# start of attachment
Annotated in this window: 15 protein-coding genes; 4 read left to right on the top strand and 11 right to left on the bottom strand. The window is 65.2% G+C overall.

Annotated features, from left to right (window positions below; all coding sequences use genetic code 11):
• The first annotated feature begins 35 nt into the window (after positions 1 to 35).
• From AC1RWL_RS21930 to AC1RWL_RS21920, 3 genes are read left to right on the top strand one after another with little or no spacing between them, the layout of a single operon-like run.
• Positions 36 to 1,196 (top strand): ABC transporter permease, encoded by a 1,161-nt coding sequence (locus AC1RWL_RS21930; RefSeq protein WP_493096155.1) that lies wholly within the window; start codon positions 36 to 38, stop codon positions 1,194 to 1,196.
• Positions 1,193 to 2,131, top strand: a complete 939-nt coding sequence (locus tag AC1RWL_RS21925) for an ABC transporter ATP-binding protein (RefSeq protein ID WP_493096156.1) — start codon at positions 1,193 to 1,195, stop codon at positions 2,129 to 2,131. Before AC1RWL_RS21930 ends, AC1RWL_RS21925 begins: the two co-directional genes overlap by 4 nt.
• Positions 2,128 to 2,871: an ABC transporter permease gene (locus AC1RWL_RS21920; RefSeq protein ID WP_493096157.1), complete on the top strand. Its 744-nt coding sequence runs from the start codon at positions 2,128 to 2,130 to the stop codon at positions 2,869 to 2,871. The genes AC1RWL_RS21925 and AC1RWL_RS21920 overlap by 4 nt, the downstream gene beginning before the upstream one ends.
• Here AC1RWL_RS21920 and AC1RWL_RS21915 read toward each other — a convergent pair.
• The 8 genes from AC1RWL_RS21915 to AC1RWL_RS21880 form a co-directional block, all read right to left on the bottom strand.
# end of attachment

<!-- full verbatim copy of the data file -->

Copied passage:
Annotated in this window: 15 protein-coding genes; 4 read left to right on the top strand and 11 right to left on the bottom strand. The window is 65.2% G+C overall.

Annotated features, from left to right (window positions below; all coding sequences use genetic code 11):
• The first annotated feature begins 35 nt into the window (after positions 1 to 35).
• From AC1RWL_RS21930 to AC1RWL_RS21920, 3 genes are read left to right on the top strand one after another with little or no spacing between them, the layout of a single operon-like run.
• Positions 36 to 1,196 (top strand): ABC transporter permease, encoded by a 1,161-nt coding sequence (locus AC1RWL_RS21930; RefSeq protein WP_493096155.1) that lies wholly within the window; start codon positions 36 to 38, stop codon positions 1,194 to 1,196.
• Positions 1,193 to 2,131, top strand: a complete 939-nt coding sequence (locus tag AC1RWL_RS21925) for an ABC transporter ATP-binding protein (RefSeq protein ID WP_493096156.1) — start codon at positions 1,193 to 1,195, stop codon at positions 2,129 to 2,131. Before AC1RWL_RS21930 ends, AC1RWL_RS21925 begins: the two co-directional genes overlap by 4 nt.
• Positions 2,128 to 2,871: an ABC transporter permease gene (locus AC1RWL_RS21920; RefSeq protein ID WP_493096157.1), complete on the top strand. Its 744-nt coding sequence runs from the start codon at positions 2,128 to 2,130 to the stop codon at positions 2,869 to 2,871. The genes AC1RWL_RS21925 and AC1RWL_RS21920 overlap by 4 nt, the downstream gene beginning before the upstream one ends.
• Here AC1RWL_RS21920 and AC1RWL_RS21915 read toward each other — a convergent pair.
• The 8 genes from AC1RWL_RS21915 to AC1RWL_RS21880 form a co-directional block, all read right to left on the bottom strand.